The Justice Department made a startlingly bad decision on Tuesday to block the proposed merger of American Airlines and US Airways. In the last five years, the department has approved three mega-mergers in the airline industry, leaving bankrupt American and US Airways little choice but to unite in order to survive. Drawing the line against industry mergers at this late date is unfair to both the airlines and the flying public.
The theoretical rationale behind the government’s action sounds perfectly reasonable. Competition is good for consumers. It tends to bring prices down and offers more choices. Mergers, on the contrary, leave passengers with fewer choices and, often, higher fares. We’re all in favor of competition. But here’s the news the Justice Department apparently has not heard: That ship has sailed. Or, if you prefer, that flight has departed.
Since 2008, the Justice Department has approved the mergers of Delta Airlines and Northwest, United Airlines and Continental, and Southwest and AirTran. American, once the largest of legacy carriers, not only tried to go it alone but also made a commendable effort to meet its contract obligations to union employees without plunging into bankruptcy.
But it didn’t work. First, the mergers of the competing airlines pushed American into third place among the major carriers.
Then it became obvious that American could not compete under its existing cost structure. The airline was obliged to seek bankruptcy protection while it scrambled to come up with a new plan to stay in the air.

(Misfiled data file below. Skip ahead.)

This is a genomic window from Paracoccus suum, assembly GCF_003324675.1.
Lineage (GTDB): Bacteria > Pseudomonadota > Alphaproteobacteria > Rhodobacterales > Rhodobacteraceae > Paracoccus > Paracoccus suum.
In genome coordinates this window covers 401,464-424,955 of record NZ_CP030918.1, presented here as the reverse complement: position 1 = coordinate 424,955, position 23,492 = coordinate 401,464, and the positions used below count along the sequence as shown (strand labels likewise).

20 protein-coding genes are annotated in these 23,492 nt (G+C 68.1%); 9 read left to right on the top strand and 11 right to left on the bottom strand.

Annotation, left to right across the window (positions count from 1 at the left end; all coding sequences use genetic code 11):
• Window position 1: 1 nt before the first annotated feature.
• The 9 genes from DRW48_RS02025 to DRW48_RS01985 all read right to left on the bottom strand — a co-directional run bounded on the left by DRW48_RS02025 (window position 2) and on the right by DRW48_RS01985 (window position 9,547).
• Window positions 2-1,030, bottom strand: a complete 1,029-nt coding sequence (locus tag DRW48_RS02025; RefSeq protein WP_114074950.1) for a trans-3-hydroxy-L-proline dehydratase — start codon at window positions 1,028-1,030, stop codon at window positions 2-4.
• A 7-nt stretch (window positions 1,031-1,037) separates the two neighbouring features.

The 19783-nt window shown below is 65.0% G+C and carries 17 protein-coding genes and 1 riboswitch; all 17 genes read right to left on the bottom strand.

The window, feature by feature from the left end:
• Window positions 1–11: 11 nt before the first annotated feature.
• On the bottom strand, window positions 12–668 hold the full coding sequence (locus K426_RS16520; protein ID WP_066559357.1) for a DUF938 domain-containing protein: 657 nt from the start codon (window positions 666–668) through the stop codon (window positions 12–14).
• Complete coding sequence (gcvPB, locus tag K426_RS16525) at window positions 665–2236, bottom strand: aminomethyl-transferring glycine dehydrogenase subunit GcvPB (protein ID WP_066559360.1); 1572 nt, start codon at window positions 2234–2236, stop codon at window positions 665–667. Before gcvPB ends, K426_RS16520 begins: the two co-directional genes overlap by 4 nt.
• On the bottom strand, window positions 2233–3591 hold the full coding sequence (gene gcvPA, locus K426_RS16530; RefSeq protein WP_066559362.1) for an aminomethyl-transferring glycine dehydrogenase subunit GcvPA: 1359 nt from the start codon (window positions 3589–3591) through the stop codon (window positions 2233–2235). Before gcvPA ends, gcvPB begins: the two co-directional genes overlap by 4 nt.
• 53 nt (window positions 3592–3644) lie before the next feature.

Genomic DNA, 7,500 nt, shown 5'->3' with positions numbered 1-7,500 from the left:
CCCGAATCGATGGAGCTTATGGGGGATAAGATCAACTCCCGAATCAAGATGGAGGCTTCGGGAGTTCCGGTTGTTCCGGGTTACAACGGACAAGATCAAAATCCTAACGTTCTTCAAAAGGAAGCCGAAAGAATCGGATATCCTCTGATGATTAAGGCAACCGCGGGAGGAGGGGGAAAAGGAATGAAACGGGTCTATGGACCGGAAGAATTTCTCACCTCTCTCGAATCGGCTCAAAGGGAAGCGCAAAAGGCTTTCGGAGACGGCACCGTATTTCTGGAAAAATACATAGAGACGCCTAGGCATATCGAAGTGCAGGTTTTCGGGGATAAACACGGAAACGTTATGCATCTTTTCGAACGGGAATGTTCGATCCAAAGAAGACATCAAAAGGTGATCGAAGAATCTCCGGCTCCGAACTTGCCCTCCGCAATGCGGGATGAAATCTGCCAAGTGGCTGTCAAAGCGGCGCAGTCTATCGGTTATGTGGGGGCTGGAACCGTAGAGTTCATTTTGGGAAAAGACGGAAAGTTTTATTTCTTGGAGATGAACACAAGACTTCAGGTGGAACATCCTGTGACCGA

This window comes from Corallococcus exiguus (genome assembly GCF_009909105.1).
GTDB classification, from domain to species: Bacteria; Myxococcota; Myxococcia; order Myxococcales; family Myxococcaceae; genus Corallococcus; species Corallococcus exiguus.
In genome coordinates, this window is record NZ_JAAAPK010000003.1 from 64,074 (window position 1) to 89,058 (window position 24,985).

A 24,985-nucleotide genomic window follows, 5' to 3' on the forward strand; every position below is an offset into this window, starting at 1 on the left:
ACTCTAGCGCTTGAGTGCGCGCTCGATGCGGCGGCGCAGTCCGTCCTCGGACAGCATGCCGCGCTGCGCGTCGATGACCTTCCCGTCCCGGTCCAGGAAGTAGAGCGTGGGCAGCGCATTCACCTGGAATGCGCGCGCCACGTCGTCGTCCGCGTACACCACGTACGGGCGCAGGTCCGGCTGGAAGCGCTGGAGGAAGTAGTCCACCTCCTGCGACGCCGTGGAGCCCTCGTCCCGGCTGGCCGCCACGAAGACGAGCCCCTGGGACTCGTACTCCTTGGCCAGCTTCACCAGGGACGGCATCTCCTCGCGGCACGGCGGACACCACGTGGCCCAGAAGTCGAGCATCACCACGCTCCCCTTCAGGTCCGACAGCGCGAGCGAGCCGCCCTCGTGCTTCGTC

US Airways, meanwhile, like some of the partners in recent mergers, was too small to compete on an equal footing. It obviously stood to attract more business by partnering with American.
Attorney General Eric Holder said the government acted to ensure “robust competition in the marketplace.” Actually, blocking the merger will have the opposite effect.
The merger would reduce the number of airlines by one, of course, but it would replace two weak airlines with a robust company in a better position to compete for passengers. Ultimately, that holds out the promise of a larger benefit for the flying public.
The Justice Department also believes the mergers have helped to drive up airline fares. No doubt those fares are higher today than they were before merger-mania hit the industry. But they went up while American and US Airways were struggling as stand-alone carriers. Blocking the merger is unlikely to bring those fares down.
The consolidation would inevitably change the way the newly united airline would do business, which means some routes could be lost, and even some hubs. (Miami would probably be little affected because American’s routes to Latin America and the Caribbean remain among the most valuable assets in the industry.) But it is also likely that a merger will create new routes along the way, which benefits consumers.
The most bizarre aspect of the Justice Department’s action was its attempt to lay out a plan for American’s survival as a stand-alone airline. American’s own executives have failed to achieve that objective despite years of effort. What do Justice Department attorneys know about running an airline that the company’s own leaders don’t?
It’s commendable that the department would take its antitrust duties seriously. But it’s late to the game in the airline industry and should allow the American-US Airways merger to go through.